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In my second xsl:template match, how do I test for the match pattern? For example if the match patter is title, I want to output different value?

  <xsl:template match="secondary-content">
    <div class="secondary">
      <xsl:apply-templates select="title" />
      <xsl:apply-templates select="block/content | content" />
    </div>
  </xsl:template>
  <xsl:template match="title|content|block/content">
    <xsl:copy-of select="node()" />
  </xsl:template>
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Good question, +1. See my answer for a solution that is simple, short and that doesn't contain any explicit logical XSLT instructions. –  Dimitre Novatchev Aug 23 '11 at 13:05

3 Answers 3

up vote 2 down vote accepted

Good question, +1.

In the second template, use this test expression:

test="self::title"

or

test="local-name() = 'title'"

For example, you can use

<xsl:choose>
  <xsl:when test="self::title">
    <someThing>foo</someThing>
  </xsl:when>
  <xsl:otherwise>
    <xsl:copy-of select="node()" />
  </xsl:otherwise>
</xsl:choose>
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Thanks, that works great. –  steve Aug 22 '11 at 19:37
    
@steve: good. BTW you can "accept" this answer if you're satisfied. –  LarsH Aug 23 '11 at 15:28

Why not split it into two separate template rules? It seems strange to have a single template rule to handle several cases when the logic is different for the different cases. Use separate rules, and if the logic is complex, factor common/shared logic into a named template (or if you're feeling ambitious, use xsl:next-match or xsl:apply-imports for the common logic).

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It is almost always better not to have conditional logic within a template body.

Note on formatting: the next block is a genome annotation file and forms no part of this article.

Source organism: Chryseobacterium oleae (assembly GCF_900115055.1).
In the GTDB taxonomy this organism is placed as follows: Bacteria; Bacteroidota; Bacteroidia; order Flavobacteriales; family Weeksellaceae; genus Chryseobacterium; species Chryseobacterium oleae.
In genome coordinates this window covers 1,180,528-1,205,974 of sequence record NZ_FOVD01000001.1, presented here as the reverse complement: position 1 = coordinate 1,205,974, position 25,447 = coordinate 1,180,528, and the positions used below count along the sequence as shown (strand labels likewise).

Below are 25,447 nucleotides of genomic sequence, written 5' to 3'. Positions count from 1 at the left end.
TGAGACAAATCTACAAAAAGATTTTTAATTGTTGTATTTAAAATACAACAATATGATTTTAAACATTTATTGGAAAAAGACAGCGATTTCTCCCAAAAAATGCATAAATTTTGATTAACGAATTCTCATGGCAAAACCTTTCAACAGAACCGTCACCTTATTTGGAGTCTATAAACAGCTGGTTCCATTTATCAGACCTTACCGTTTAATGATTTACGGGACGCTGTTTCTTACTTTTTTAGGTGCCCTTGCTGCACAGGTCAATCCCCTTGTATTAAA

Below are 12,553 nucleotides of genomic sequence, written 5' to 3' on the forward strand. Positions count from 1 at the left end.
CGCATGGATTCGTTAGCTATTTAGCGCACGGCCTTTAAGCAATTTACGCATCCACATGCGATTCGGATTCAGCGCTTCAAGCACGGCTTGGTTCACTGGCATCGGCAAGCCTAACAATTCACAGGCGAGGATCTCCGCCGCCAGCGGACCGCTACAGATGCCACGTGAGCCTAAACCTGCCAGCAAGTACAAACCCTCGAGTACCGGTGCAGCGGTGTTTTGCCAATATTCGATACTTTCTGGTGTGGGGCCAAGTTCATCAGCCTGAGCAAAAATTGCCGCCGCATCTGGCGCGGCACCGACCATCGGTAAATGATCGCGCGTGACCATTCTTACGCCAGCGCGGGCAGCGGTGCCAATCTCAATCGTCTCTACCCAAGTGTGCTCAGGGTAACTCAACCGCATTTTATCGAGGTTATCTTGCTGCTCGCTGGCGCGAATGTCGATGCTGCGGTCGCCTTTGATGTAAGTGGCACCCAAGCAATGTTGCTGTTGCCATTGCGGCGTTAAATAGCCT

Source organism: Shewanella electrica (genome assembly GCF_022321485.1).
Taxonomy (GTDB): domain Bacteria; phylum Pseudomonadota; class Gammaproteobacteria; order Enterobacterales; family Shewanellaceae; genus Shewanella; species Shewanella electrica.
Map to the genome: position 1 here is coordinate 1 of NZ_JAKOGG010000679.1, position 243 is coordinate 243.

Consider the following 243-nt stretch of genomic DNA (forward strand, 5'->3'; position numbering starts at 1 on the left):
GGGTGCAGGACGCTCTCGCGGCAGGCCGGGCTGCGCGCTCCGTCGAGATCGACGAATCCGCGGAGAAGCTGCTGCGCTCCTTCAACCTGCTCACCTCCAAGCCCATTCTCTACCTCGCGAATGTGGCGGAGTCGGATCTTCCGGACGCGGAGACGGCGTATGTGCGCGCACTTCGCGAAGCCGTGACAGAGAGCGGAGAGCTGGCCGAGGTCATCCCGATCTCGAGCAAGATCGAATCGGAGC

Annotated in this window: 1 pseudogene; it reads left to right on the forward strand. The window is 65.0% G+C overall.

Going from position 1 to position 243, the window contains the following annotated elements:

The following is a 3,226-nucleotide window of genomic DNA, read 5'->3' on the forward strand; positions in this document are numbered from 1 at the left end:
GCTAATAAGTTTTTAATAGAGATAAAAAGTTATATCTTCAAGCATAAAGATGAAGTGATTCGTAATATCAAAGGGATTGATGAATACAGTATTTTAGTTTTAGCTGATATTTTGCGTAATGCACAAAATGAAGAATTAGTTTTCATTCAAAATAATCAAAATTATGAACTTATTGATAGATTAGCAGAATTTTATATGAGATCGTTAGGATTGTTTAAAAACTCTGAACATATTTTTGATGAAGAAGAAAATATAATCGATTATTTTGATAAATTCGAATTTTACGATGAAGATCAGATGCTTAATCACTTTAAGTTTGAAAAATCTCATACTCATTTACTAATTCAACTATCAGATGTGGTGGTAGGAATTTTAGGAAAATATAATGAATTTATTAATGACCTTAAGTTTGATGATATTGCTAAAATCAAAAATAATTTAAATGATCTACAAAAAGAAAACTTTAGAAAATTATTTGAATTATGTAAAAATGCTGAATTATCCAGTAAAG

Therefore, instead of:

<xsl:template match="title|content|block/content">
  <xsl:choose>
    <!-- conditional processing here -->
  </xsl:choose>
</xsl:template>

write:

<xsl:template match="title">
    <!-- Some processing here -->
</xsl:template>

<xsl:template match="content|block/content">
    <!-- Some other processing here -->
</xsl:template>

BTW, matching content|block/content is equivalent to the shorter content.

Therefore, the last template can be further simplified to:

<xsl:template match="content">
    <!-- Some other processing here -->
</xsl:template>
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1  
Valid point. But it would help to know why (and therefore when) it is better to use matching rules than to use choose/if. I assumed the OP had combined the templates into one on purpose, e.g. because much of the processing was the same, with a relatively small conditional part. But maybe that is not the case. –  LarsH Aug 23 '11 at 15:29

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